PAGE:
The Philippines is in the grip of a heatwave that has killed two people as temperatures soar to a scorching 40 deg C or higher.
In Tuguegarao city, 480km north of the capital Manila, two people died of heatstroke on Tuesday. The city was reported to have baked in heat of up to 42 deg C early this week.
Health officials said Mr Edwin Galupan, 53, was found lifeless on his cassava farm, while Madam Bannawag Lucas, 62, died inside her home.
Reservoirs that supply tap and irrigation water across the main island of Luzon are drying up fast, threatening crop harvests. This could force the nation to import more rice and corn this year.
The Angat Dam reservoir, the main source of water for more than 21 million people in metropolitan Manila and seven adjacent provinces, may shut off irrigation to farmlands in the next five days if its water level falls below the critical 180m mark. As of 6am yesterday, the water level was 180.95m. The normal high water level is 212m.
The reservoir irrigates around 27,000ha of farmlands in Bulacan and Pampanga provinces, and supplies tap water to 14 million inhabitants of Metro Manila, a metropolis of 14 cities and one town.
Angat will stop supplying taps if the water level drops below 160m. It dropped to 157m in July 2010 due to a prolonged drought.
The weather bureau announced on May 11 that the Philippines is experiencing a "mild" El Nino, a weather phenomenon that is under way in the tropical Pacific Ocean and may last for most of the year.
El Nino is created by an unusual increase in ocean surface temperatures in the Pacific Ocean. It occurs every two to seven years, bringing with it drought that may last for a year or extreme weather events.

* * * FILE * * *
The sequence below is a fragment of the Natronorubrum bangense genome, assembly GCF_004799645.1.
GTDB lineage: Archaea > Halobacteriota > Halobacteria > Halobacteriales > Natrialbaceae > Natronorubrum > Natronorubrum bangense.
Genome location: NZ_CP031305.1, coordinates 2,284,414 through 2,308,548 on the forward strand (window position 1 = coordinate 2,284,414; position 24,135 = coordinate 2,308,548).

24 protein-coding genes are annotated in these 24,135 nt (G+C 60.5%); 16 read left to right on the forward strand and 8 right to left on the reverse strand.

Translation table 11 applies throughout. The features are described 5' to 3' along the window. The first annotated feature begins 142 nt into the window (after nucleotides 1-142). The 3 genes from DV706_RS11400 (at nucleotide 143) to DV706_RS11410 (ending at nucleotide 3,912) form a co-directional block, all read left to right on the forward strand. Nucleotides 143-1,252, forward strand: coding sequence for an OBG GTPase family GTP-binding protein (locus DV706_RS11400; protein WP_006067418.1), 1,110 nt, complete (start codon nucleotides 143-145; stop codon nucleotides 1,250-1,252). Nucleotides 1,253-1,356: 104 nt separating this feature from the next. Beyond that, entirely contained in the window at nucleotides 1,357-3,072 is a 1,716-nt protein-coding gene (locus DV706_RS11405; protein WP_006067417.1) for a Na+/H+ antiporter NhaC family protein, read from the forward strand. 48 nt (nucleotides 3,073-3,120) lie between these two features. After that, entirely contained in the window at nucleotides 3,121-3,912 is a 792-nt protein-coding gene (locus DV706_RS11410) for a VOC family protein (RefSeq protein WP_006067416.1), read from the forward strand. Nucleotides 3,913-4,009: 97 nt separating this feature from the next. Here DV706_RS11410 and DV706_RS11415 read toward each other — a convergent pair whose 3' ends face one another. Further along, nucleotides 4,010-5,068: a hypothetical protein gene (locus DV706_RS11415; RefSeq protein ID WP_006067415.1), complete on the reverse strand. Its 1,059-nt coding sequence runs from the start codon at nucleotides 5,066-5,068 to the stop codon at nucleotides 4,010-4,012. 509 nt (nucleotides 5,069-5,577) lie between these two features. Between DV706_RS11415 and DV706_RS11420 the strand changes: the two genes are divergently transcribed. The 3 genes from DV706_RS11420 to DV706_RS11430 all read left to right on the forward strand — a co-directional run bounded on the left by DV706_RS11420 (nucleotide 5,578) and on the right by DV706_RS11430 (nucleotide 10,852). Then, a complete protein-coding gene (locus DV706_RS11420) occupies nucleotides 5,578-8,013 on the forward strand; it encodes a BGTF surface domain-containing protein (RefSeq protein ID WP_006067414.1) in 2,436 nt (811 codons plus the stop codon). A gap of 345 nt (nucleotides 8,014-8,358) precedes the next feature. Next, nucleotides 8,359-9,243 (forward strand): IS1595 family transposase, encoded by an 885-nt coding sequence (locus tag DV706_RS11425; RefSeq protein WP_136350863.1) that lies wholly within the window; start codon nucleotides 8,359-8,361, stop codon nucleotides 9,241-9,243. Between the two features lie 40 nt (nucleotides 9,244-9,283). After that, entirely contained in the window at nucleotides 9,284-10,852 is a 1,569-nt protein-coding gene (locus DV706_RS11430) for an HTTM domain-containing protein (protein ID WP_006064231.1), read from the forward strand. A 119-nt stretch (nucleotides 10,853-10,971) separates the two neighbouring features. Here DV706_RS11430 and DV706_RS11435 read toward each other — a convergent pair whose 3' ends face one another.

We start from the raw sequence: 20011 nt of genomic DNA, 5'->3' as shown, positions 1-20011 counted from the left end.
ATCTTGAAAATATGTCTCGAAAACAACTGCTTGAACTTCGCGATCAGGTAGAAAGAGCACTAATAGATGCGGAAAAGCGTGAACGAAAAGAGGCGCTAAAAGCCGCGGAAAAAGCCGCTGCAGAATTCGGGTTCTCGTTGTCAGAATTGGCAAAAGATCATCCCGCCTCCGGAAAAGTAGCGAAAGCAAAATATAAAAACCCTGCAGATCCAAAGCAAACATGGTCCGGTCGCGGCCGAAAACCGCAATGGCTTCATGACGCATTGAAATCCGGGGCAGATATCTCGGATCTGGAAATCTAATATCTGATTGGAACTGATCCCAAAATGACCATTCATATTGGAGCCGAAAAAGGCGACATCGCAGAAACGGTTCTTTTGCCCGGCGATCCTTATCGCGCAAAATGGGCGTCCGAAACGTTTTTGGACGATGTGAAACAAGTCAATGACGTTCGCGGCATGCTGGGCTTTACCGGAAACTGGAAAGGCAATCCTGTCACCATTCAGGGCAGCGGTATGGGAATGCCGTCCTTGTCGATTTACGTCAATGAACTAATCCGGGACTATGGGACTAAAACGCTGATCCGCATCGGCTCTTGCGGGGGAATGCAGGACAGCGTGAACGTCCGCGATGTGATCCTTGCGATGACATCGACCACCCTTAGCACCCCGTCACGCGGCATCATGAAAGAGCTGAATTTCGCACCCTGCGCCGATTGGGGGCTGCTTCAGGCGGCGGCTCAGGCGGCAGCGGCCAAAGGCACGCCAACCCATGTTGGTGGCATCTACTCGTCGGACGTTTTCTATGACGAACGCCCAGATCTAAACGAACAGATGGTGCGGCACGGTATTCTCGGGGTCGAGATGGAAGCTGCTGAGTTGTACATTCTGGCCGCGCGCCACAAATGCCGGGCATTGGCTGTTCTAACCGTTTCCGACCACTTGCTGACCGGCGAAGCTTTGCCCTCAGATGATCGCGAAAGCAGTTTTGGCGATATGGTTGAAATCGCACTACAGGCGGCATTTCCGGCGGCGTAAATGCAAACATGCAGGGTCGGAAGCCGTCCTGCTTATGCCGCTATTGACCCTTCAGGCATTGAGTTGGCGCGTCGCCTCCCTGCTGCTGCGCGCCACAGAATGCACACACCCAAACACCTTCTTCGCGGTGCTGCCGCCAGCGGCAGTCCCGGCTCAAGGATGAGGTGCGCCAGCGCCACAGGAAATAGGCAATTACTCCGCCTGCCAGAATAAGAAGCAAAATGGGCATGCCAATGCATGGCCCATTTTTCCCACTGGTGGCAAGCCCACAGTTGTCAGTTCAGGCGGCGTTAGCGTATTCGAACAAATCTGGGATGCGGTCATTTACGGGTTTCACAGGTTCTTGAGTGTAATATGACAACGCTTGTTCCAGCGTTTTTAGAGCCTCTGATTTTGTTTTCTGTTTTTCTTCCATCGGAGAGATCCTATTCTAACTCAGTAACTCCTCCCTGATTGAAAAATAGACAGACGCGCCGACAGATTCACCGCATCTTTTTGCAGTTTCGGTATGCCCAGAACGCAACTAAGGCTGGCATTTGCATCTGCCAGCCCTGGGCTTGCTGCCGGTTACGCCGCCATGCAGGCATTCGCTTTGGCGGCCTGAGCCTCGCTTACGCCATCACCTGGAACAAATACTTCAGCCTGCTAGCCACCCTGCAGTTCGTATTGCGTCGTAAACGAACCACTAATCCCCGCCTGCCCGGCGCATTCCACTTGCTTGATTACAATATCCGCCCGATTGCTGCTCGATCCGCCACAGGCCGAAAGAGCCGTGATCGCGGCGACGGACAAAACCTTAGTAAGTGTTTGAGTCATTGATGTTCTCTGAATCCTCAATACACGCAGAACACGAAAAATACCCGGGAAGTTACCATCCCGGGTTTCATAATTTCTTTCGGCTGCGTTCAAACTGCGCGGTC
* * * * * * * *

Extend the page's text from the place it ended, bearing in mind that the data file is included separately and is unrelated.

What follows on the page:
Experts have warned that climate change is causing El Nino episodes to occur more frequently and more severely.
Philippine weather officials said the current dry spell could last until the middle of the year, although they have run models that showed it could intensify towards the end of the year.
The southern island of Mindanao has been hit especially hard by this year's El Nino.
Bloomberg reported earlier that farmers there have resorted to hunting rats with bows and arrows to supplement their food sources. They eat the rats and exchange the rats' tails for rice under a government bounty system.
The Philippines, one of the world's biggest rice importers, is seeking another 250,000 tonnes of the grain to boost its buffer stocks, Reuters reported yesterday. This is to avert a spike in food prices resulting from any supply disruptions.
President Benigno Aquino has approved the additional rice purchases and has also given the National Food Authority permission to import a further 250,000 tonnes later this year should El Nino intensify.
Across the capital, people are seeking shelter from the sweltering heat in air-conditioned malls.
Mr Ferdinand Bigasa, 68, a retiree, said he has been taking advantage of his privilege as a senior citizen to watch free movies at SM North Edsa, the Philippines' biggest mall, every Monday and Tuesday. He stays at the mall until 5pm. "Free movies, free air-conditioning. How can you resist that, especially when it's hot as hell outside?" he said.
As for taxi and motorised rickshaw drivers, some have been staying off the streets during the middle of the day. "My cab's air-conditioning can't handle the heat. It's just too hot. The engine may just overheat, and I'll just lose the day's income," Mr Roger Moreno told a news TV channel.